Archive for September, 2011

Scenes from my commute..

Friday, September 30th, 2011

Enbigen the map.

Its a bit round-a-bout, but I have to get the miles on the legs to prepare for upcoming winter madness of one sort or another.

One month until the snow biking season starts…


Tuesday, September 20th, 2011

I had not hiked the Summit Trail in the White Mountains NRA yet this year, and as I was running out of snow free time for hiking I decided to get off my butt and day hike it. It is a wonderful hike ridge hike with marvelous views of the White Mountains and the surrounding lowlands. It was going to be a fairly long day, but doable – 34 miles or so round trip taking somewhere from 10 to 12 hours. Remus and I left a little less early than i would have preferred but we eventually reached the trail head and started hiking at 9am. I think in the end Remus might have wanted to have stayed home… more on this later.

It appeared that BLM had been working the muddy sections in the beginning or perhaps the trail was just naturally drying out.. in any case it was in better shape that it was last time I was here. Kudos to BLM!

BLM (or possibly someone else with a sence of humor) had installed a boot brush near the start of the trail.

I found this contrivance amusing, as really only a quarter mile of the trail’s 17+ mile length has any mud. Hopefully it is put to good use.

The fall colors were out in force making for nice scenery.

The Summit trail winds its way from the trail head to the side of Wickersham Dome, then follows a ridge down from the dome to another small rounded mountain and then down to the winter trail a few miles from Beaver Creek. My plan was to go to winter trail then turn around and head back. The trail is in good shape and the walking was fast and pleasant.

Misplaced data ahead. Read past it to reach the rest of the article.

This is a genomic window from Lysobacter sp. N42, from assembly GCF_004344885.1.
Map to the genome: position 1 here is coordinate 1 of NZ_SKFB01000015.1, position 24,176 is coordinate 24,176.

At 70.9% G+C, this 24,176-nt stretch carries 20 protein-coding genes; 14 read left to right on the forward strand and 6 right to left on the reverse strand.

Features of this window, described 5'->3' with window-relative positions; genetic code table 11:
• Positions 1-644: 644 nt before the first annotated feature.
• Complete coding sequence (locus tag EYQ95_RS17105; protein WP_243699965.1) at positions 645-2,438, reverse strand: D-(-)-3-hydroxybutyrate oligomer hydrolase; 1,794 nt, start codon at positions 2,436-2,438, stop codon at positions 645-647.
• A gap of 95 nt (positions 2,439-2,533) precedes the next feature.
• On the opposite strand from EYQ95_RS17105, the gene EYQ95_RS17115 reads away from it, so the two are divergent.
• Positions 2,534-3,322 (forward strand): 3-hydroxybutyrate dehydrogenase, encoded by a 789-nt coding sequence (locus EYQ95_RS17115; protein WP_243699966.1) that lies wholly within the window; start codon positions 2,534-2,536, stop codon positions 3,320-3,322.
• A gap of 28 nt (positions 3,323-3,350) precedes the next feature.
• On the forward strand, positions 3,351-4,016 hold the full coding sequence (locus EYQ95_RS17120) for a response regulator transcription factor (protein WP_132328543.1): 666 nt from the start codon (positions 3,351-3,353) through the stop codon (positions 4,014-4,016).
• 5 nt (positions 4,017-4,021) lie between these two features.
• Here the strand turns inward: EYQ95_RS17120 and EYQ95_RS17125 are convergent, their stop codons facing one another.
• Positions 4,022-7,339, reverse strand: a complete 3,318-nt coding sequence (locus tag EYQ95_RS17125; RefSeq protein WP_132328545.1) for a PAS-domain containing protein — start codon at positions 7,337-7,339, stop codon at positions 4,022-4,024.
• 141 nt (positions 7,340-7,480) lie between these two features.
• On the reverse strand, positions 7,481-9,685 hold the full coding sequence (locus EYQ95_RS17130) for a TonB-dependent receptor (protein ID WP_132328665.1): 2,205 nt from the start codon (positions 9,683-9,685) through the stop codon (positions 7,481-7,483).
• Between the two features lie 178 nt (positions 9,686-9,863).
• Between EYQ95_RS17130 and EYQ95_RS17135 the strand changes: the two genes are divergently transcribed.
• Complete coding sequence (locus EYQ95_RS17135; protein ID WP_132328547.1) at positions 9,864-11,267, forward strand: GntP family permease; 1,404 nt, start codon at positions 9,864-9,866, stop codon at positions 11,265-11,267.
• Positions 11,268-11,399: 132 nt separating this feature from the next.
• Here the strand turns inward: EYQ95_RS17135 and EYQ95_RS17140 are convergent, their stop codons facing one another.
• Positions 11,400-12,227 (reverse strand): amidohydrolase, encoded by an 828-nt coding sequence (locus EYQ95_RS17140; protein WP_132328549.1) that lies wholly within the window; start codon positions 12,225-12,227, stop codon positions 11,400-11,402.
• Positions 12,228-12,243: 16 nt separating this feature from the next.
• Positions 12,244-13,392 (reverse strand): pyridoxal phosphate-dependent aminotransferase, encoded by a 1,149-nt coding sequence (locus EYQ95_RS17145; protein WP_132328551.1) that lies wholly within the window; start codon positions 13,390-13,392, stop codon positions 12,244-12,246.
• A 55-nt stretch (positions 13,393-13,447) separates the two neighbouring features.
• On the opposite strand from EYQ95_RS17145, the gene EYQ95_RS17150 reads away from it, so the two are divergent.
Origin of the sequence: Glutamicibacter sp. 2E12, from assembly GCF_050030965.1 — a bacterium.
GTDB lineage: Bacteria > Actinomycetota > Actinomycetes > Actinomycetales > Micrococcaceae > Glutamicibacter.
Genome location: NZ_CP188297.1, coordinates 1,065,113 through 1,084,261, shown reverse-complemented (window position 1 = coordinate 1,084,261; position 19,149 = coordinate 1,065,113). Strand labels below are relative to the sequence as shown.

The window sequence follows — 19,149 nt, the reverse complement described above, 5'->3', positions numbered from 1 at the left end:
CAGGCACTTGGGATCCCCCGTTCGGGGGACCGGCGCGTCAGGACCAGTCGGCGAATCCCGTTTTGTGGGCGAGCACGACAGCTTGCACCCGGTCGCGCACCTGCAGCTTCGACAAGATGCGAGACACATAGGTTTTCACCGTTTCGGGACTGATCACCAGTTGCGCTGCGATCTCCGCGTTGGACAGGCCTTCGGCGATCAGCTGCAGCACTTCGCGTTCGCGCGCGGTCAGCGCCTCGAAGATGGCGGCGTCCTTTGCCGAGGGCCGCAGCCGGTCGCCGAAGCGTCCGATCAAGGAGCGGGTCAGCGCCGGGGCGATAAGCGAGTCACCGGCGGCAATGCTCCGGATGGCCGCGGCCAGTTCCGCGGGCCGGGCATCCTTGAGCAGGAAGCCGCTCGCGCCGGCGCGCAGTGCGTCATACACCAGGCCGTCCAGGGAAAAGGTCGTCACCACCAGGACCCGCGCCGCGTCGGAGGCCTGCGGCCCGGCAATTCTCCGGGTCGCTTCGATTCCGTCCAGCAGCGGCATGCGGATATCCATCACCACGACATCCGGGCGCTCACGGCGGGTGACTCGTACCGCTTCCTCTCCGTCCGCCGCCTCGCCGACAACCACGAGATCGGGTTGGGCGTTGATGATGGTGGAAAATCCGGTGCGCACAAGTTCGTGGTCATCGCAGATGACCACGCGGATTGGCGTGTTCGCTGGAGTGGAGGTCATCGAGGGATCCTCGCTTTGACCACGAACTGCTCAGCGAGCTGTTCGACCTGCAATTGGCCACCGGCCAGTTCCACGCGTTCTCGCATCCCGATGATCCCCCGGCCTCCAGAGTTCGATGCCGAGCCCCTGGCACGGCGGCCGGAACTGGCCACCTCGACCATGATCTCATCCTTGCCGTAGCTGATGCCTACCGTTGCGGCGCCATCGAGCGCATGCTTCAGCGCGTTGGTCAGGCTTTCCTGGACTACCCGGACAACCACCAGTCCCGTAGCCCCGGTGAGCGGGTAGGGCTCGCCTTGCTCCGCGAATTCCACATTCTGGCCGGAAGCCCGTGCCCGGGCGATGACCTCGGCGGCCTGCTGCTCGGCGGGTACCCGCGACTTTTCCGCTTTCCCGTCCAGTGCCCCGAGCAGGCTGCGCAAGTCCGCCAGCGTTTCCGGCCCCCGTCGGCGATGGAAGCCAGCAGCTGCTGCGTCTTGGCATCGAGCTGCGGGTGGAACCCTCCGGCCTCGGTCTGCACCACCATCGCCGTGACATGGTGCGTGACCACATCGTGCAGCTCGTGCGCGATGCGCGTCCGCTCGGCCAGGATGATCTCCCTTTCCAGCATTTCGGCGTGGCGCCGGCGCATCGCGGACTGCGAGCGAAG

Remus was having fun…

I had to slow down for some of the board walked sections as they still had a bit of frost or ice on them on the way it.

The older boardwalk sections had taken a bit of a beating recently. It looks like the trail has become popular with the equestrian crowd, and the hooves had taken a bit of a toll on the older boardwalk.

Not too big of a deal, as the older boardwalk has always been fairly beat up. The rest of the walking was wonderful.

BLM had done some additional work in a couple of the boggy sections between the dome and the shelter. These sections seemed to be holding up pretty well and a nice improvement.

When we arrived at the trail shelter I stopped to check out the log book to see who had visited recently but just before opening the door I noticed someone’s stuff inside and moved on, a bit worried I had woken up someone trying to sleep in.

Apparently I hadn’t woken anyone up as I encountered the couple staying at the shelter a mile or further down the trail out on a day hike. They had three cute and well behaved husky mixes that Remus enjoyed saying hi to.

Near the top of a hill I stopped to snap a quick picture of an interesting trail marker, and then picked up the pace a bit to catch up with Remus.

Just as I was about to catch up with Remus I spotted a porcupine just ahead of us on the trail. Alas, Remus spotted it too, and ignoring my yells pounced on it. Ouch. Remus came zipping back to me with a nice face full of quills, with enough inside his mouth that he was having trouble closing his jaw. Much saddess. I yanked all the ones I could get to inside his mouth as fast as I could with my hands, then dug into my pack to find the small mini-pliers that is in my fix-it-kit. Alas, i had trimmed down the kit a bit on last weekends Kanuti trip, and had not put the pliers back into the kit. No pliers – even more saddness! Attempting to do the best I could in the situation I started pulling the quills out with my fingers as fast as I could. Alas, slimy quills are pretty hard to grip and it was a slow process. After 15 minutes or so of this the other hikers caught up with me and loaned me a leatherman. The woman, who’s name I forgot alas, helped me hold Remus’s lip up while I removed the rest of the quills inside his mouth that I could reach and most of them from the outside of his mouth and nose. The man, Sven, watched from a few feet away holding onto his three dogs. His dogs looked on with wide amazed eyes – watching me yank quills appeared to be making quite an impression on them. After 10 minutes or so we got all the ones I could get out and I gave back the leatherman, thanked the couple, and headed back to the trail head as fast as possible in an attempt to make it to the vet before it closed. Poor Remus was a sad, sad camper.